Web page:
If the court finds that the defendant has unjustly benefited from property that is rightfully yours, a constructive trust can be used to make things right. By court order, a constructive trust imposes trustee status on the defendant. This means that he or she can hold the property with limited legal power but cannot benefit from it.

This trustee relationship typically continues only a short time, since the court will then order the defendant to transfer the property in question to the rightful beneficiary. This helps remedy the losses suffered by the plaintiff and ensure that the defendant does not continue to receive wrongful benefit.


There are many different ways a person can unjustly benefit from someone else’s property. These include:

  • Undue influence and/or lack of capacity. A caregiver may use his or her influence over an elderly charge to gain money or property. Sometimes, a caregiver may bully or persuade a person into giving him or her gifts or money. In such cases, the family and/or rightful heirs may contest the will or petition for the return of this property.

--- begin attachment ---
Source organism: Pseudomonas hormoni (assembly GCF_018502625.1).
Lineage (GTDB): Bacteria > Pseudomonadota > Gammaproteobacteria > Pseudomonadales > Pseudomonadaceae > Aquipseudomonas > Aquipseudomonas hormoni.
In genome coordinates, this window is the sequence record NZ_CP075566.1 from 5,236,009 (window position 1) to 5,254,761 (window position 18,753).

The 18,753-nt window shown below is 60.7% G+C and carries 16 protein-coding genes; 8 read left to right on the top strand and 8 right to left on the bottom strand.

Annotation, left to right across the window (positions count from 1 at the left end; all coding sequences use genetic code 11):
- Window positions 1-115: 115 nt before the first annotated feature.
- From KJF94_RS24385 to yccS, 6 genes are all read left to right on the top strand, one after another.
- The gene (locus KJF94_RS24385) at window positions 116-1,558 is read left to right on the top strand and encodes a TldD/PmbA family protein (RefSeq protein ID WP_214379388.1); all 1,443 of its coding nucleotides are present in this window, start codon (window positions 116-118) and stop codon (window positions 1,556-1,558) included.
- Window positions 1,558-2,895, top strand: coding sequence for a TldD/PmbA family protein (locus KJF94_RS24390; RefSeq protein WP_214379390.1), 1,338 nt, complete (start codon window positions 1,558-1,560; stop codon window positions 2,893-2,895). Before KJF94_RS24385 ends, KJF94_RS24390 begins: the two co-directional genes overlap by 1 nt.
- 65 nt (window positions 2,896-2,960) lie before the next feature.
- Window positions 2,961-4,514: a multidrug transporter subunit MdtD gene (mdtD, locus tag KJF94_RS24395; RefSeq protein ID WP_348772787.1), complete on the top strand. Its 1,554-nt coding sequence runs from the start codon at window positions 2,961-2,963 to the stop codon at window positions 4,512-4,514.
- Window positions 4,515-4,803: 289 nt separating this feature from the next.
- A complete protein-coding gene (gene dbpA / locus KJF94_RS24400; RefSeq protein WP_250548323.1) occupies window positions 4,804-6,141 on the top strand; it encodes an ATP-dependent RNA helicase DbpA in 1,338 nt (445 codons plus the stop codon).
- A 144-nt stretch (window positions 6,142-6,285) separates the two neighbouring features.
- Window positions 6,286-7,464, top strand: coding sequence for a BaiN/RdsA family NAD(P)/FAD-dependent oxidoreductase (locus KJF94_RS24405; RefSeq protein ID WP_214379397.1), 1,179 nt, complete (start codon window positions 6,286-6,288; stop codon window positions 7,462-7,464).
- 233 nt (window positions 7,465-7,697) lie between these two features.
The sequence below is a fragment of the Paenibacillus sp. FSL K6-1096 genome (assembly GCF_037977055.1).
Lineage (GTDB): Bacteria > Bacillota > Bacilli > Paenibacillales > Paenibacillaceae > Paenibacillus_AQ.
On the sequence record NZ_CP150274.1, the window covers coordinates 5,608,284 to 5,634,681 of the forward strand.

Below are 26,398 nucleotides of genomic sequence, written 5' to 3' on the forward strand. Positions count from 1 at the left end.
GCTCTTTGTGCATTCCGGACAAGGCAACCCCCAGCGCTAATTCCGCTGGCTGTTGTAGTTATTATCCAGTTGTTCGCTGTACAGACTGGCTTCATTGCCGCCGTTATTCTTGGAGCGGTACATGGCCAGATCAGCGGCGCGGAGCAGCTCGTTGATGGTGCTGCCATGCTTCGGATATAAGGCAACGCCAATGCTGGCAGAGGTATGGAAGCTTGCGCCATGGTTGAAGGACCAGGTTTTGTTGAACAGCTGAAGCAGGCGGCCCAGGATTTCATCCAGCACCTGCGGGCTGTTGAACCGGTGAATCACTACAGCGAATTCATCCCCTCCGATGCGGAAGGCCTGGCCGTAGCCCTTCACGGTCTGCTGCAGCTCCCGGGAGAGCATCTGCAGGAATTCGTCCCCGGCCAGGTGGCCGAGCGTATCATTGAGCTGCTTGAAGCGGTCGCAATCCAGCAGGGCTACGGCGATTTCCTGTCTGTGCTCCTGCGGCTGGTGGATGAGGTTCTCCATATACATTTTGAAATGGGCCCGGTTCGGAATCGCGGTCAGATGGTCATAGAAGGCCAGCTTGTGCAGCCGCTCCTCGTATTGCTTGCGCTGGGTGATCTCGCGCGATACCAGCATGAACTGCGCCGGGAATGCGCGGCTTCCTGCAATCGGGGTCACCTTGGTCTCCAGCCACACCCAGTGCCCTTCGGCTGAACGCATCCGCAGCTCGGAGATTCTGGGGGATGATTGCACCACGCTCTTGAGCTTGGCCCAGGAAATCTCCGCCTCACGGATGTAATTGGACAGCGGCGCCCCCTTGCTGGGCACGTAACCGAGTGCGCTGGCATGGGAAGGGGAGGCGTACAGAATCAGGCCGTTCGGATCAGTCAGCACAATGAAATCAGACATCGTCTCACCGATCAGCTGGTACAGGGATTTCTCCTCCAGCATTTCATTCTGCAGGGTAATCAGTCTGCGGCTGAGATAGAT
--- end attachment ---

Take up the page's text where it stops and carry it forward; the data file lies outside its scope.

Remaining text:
• Fraud. The defendant may have taken possession of property as a result of criminal deception, either implied or explicit.

  • Breach of fiduciary duty by a trustee. Most commonly, a constructive trust is necessary to ensure a traditional trust benefits the right person. In these cases, the trustee typically misuses the property in trust, often for his or her own benefit. If so, the rightful beneficiary can recover the property through a constructive trust.

Whether or not the court will order a constructive trust depends on whether or not the defendant actually owns property. For example, a caregiver may exert undue influence in order to wrongfully obtain a sum of money. If the caregiver purchases property with that money, such as a home, you may be able to take possession of that home through a constructive trust. If the caregiver uses the money on an expensive vacation, a constructive trust will likely not be beneficial.